Girl Scouts of Western New York is proud to announce Emma Smith of Pittsford, NY, as a 2020 Gold Award Girl Scout. Smith’s project, Mural for the Children at the Monroe County Visitation Center, involved working with multiple county agencies and painting her approved design at the visitation center in Rochester to welcome visitors, especially children, and foster a positive environment.
Smith collaborated with the Monroe County Department of Human Services, Society for the Protection and Care of Children, Girl Scouts of Western New York, and other individuals throughout the process.
She wanted to use her love and skills for art to make a difference for the children going through hard times at the Visitation Center. The project impacted her community by brightening up the environment for the children. She had to do research about foster care in Monroe County and how to paint a mural because she had never painted something so large before! Smith explained, “I submitted personal designs and got approval from the county to begin painting. I used the money I had earned in Girl Scouts selling cookies over the past ten years to fund my project and purchase the supplies I needed. Then there was the painting itself, which I did over a four-day period.”
Smith said, “Girl Scouts has benefitted me in my life by teaching me valuable lessons on how to use my skills to make the world a better place.”
By earning her Gold Award during the 2020 Girl Scouting year, Smith will be included in a virtual acknowledgment this June. All 2020 Gold Award Girl Scouts will receive the option to be a part of the 2021 in-person Gold Award ceremony next year to receive their Gold Award pin. The Girl Scout Gold Award is the most prestigious award in the world for girls.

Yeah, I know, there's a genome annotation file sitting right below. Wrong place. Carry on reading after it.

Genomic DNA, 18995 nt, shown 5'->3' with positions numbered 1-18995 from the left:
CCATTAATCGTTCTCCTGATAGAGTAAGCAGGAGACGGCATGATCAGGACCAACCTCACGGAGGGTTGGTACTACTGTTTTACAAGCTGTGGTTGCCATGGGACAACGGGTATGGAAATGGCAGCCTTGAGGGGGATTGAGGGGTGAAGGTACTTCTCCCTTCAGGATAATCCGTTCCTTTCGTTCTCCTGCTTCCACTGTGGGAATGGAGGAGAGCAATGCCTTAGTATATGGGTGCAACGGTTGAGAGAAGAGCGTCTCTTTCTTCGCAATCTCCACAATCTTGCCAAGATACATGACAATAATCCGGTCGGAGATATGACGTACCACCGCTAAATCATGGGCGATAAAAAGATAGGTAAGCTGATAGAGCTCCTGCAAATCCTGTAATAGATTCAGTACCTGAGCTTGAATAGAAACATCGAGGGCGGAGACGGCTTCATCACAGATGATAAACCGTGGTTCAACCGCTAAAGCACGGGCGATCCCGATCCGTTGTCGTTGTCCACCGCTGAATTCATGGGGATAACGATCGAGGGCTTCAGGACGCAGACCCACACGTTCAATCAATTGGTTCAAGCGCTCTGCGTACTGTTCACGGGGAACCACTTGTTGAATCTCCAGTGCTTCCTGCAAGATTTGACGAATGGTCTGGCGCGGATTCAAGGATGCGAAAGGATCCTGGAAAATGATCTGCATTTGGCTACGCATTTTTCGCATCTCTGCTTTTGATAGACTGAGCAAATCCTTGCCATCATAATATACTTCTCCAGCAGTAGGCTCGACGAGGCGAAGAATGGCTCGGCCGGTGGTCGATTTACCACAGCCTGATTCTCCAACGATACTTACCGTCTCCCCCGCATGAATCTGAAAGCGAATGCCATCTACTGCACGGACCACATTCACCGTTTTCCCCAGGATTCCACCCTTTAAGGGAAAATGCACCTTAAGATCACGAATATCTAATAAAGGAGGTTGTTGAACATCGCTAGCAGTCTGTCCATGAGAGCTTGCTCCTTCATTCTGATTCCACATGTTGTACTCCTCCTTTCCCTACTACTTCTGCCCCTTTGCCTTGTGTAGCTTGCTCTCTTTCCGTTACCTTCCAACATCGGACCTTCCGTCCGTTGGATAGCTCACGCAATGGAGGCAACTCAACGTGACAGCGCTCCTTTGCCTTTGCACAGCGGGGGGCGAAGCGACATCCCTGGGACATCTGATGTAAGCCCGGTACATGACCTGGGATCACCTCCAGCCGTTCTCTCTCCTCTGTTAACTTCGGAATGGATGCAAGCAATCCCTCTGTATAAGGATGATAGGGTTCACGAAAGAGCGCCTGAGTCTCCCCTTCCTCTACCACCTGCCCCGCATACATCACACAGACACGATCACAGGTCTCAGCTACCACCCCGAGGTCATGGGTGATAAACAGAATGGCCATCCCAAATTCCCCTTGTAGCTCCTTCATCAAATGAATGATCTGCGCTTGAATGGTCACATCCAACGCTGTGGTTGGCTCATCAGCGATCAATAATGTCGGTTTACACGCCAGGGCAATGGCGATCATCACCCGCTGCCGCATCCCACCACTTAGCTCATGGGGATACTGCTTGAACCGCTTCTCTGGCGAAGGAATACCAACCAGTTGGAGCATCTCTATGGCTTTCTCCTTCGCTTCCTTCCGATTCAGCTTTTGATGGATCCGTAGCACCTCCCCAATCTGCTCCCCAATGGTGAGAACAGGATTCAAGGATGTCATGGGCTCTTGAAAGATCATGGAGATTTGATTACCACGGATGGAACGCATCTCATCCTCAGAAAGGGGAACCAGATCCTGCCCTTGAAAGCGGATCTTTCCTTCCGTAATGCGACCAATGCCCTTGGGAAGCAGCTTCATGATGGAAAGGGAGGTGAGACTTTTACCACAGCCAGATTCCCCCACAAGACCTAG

The Gold Award project is the culmination of all the work a girl puts into “going for the Gold.” A Girl Scout’s project should be something that a girl can be passionate about—in thought, deed, and action that encompasses organizational, leadership, and networking skills. The project should also fulfill a need within a girl’s community (whether local or global) and create change that has the potential to be on-going or sustainable. Approximately 80 hours of community service are involved in the project. Completion of the Gold Award also qualifies the Girl Scout for special scholarship opportunities and she can enlist in the military at a higher starting pay grade.
The Girl Scout Gold Award, the most prestigious award in the world for girls, acknowledges the power behind each recipient’s dedication to not only empowering and bettering herself, but also to making the world a better place for others. These young women are courageous leaders and visionary change makers.
The Gold Award requires a Girl Scout to identify an issue and investigate it to understand what can be done to address the problem. The girl then forms a team to act as a support system, including a project advisor close to the issue who is not a troop leader or family member, while she leads the project. The Girl Scout creates a plan to ensure they know what steps they must tackle while working on the project. The Girl Scout submits a proposal for her project to her local Girl Scout council. After acceptance, the girl begins to work through the steps of their plan utilizing the assistance of her support team where necessary. Lastly, the project is used to educate and inspire others about the cause they are addressing.
To learn more, visit gswny.org.